By James Holt, Perpetual
2 November 2022


1. The risk of policy error is extremely high 
Liz Truss assumed office on 6 September 2022. Just two weeks later a mis-judged mini budget set off a crisis in markets, sinking the pound and UK gilts and sending banks and pension funds to the edge of a financial crisis. After just weeks in office her finance minister was gone and she was staring at oblivion. The UK Daily Star recently began a competition to see whether she could outlast a fresh lettuce. She didn’t. It was an awful reminder of how quickly policy risks can rebound on markets and even governments. As we head into 2023 central banks are tightening policy at breakneck speed to contain inflation. In the dozen or so tightening cycles of the US Fed since the 1960s only three have resulted in soft landings (1965, 1984 and 1997). Most of the time, the Fed has caused a recession. They aren’t great odds. Not one a patient would want from their doctor! Whilst there has been a substantial correction in equities in 2022 there could still be more to come if recession strikes and corporate earnings are downgraded. In Australia the RBA had to tighten two years earlier than promised. Policymakers are human like the rest of us and we have to take this into account.

2. “Recession is coming” 
Just as winter is always coming in Game of Thrones the talk of “recession is coming” is being loudly proclaimed. Even if Australia (or the rest of the world) doesn’t meet the official criteria of recession in 2023 it will probably feel like one as high inflation, rising interest rates, falling house prices and energy shortages all take their toll. The good news is that markets almost always bottom before recessions hit. The market is always looking through recession to the inevitable recovery by 6-12 months. Much of it could have already been priced in. There’s no point trying to pick the exact bottom, just like no one can ever pick the exact top of markets. JFKs father Joe Kennedy, a self made stock millionaire once said that “only a fool holds out for top dollar”. The same could be said for the bottom. Trying to pick it if a fools errand. Whether any downturn next year is big or small is more the point. We were due a 2001 style “corporate recession” when covid hit. The next housing bust is arguably not due until 2025-27 (18 years after 2007-9). Given we usually have recession every 7-10 years this is a recession we didn’t have to have, to paraphrase P J Keating. A rising fear amongst central banks is that we are entering a period of “stop – start” economic growth, much like the 1970s when recessions occurred in 1969, 1973, 1978 and 1981, averaging every 3 years as policy oscillated between reflation and tightening. More frequent recessions and volatility might be unwelcome, but might become a reality this decade.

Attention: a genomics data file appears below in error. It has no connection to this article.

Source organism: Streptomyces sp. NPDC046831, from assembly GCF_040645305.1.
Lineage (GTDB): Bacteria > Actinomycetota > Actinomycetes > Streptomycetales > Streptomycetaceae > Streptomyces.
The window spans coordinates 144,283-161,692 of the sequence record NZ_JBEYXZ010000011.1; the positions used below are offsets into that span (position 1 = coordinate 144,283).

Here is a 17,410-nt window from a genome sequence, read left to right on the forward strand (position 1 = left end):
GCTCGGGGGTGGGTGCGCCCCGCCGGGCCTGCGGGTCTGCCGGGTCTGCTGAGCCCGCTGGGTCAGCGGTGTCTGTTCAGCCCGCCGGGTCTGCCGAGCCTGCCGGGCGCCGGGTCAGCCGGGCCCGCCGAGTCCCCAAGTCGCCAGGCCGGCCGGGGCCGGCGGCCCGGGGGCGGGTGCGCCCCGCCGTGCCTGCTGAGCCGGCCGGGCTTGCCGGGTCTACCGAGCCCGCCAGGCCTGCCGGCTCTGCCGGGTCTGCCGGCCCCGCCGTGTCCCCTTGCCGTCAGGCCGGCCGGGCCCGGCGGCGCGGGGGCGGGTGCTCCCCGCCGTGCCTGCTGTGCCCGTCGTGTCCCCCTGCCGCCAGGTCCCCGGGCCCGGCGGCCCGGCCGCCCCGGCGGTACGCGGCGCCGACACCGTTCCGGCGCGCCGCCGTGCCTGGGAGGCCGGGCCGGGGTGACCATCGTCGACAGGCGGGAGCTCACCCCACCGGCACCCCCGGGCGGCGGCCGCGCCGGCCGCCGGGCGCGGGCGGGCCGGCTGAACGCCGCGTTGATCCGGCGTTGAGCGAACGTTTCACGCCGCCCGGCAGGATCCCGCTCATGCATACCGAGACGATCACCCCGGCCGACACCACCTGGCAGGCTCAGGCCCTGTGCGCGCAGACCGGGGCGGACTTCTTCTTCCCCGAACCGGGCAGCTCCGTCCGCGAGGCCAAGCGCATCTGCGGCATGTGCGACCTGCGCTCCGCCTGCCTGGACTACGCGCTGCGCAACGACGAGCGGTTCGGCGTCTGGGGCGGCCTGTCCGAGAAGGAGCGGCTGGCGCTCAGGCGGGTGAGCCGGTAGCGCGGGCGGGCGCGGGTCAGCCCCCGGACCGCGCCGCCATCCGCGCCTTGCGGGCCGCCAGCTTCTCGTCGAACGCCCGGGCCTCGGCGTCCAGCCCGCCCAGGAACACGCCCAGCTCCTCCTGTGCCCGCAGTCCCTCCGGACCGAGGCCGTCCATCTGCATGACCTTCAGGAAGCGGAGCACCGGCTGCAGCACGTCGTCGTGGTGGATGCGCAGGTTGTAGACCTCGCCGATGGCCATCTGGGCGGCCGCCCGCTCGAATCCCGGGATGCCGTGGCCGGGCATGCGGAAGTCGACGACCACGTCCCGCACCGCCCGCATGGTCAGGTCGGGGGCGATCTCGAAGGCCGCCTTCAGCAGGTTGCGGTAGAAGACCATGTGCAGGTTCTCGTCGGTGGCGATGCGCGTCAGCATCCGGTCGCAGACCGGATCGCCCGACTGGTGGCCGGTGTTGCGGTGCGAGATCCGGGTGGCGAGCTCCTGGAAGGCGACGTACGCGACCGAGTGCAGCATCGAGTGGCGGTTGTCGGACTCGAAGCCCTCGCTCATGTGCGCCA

3. Some inflation will persist 
Almost every month in the UK market punters predict peak inflation only to be “surprised” by a rebound in headline inflation or rise in core inflation. Psychologically markets have been conditioned or “anchored” to a world for decades in which inflation has been held in check by globalisation. But globalisation is in trouble as trade wars and actual wars constrict the global trading system. Decarbonisation, whilst a laudable goal, also risks raising prices on anything with carbon in it. Ageing global populations raised the prospect of higher inflation is the growing ranks of retirees consume more than they produce. In the near term higher inflation has sparked a series of wages claims that risk a second round effect whilst soaring rents and now the latest driver of higher core inflation in the US. Rising “inflation expectations” can become self-fulfilling and are being closely watched by central banks. And just as energy prices fall OPEC steps in to constrain supply….our inflation worries are far from over. Some equities (like energy and resources) thrive in this environment whilst high P/E growth stocks are punished.

4. The bond vigilantes are back 
Reminiscent of the strife that faced Liz Truss, between late 1993 and late 1994 the US 10 year bond yield surged by 3% as markets became concerned about the size of US debt. The “1994 bond crisis” forced US President Bill Clinton to make efforts to reduce the US budget deficit. Clinton adviser James Carville, marveling at the power of the bond market to force policy change, said that rather than be reincarnated as a president, pope or baseball hitter he would rather come back as the bond market because “You can intimidate everybody”. Truss could have been just the first to face the market vigilantes as bond markets worry about decades of profligacy and soaring debt colliding with sharply rising interest rates. Its not just the direction of bond yields but the speed at which they have risen that is causing concern. Rates haven’t risen this far and this far for decades and certainly not in a period of infinitely greater market complexity. Its not just an academic concern as rising rates have been transmitted directly to mortgage owners with the US 30 year fixed mortgage rate as which most homeowners borrow hitting 20 year highs. Where and when the vigilantes strike next is anyone’s guess.

5. It’s a bad time to be a zombie company